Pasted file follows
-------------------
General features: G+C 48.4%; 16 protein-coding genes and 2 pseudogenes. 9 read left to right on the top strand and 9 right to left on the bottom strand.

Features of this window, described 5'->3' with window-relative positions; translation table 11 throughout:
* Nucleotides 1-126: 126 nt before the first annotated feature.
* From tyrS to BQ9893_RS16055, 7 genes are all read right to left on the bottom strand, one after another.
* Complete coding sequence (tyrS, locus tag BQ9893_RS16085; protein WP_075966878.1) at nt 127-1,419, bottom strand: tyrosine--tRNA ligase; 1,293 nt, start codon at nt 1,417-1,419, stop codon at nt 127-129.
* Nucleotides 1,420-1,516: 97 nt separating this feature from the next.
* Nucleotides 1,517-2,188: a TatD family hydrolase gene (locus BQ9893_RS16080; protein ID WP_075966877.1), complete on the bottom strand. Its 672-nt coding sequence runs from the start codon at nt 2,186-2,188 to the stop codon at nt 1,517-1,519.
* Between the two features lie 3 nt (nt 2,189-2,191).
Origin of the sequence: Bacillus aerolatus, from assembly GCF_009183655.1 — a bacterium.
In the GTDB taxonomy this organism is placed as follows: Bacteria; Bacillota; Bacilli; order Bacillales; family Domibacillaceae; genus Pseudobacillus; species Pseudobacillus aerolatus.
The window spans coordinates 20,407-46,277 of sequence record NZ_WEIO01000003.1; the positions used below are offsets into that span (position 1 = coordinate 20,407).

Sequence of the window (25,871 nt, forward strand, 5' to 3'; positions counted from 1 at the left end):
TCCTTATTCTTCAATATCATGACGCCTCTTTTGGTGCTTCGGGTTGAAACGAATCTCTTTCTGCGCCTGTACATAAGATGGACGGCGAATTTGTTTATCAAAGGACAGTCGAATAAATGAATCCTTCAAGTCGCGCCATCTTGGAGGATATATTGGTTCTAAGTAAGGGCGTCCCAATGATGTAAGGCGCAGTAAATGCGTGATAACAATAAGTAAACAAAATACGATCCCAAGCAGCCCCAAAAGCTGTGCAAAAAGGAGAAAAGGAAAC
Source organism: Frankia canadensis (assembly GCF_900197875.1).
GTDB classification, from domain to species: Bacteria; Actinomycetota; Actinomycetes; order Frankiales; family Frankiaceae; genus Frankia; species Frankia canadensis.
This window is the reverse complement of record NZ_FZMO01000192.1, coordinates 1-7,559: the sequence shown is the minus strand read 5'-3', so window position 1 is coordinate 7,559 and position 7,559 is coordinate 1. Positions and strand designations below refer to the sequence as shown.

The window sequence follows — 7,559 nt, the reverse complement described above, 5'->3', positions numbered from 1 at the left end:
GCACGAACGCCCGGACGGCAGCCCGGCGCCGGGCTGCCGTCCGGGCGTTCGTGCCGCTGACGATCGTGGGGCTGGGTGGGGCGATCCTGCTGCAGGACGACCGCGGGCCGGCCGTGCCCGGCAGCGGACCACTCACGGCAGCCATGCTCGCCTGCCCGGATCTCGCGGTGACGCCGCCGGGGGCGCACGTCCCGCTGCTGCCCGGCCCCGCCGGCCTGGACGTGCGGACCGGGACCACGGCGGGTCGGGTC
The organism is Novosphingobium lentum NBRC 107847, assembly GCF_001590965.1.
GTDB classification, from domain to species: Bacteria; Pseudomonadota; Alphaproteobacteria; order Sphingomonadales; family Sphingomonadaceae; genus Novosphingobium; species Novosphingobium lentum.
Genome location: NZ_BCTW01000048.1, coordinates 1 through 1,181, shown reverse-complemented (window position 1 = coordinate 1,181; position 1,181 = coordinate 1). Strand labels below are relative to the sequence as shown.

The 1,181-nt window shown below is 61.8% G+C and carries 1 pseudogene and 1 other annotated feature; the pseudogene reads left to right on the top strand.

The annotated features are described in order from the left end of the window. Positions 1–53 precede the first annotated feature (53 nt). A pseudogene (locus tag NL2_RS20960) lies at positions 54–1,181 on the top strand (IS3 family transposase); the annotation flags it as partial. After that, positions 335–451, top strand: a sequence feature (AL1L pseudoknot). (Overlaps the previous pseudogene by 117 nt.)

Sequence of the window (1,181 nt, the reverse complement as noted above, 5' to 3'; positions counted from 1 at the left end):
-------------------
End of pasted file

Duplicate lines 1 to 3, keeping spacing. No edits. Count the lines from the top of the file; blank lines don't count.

General features: G+C 48.4%; 16 protein-coding genes and 2 pseudogenes. 9 read left to right on the top strand and 9 right to left on the bottom strand.

Features of this window, described 5'->3' with window-relative positions; translation table 11 throughout:
* Nucleotides 1-126: 126 nt before the first annotated feature.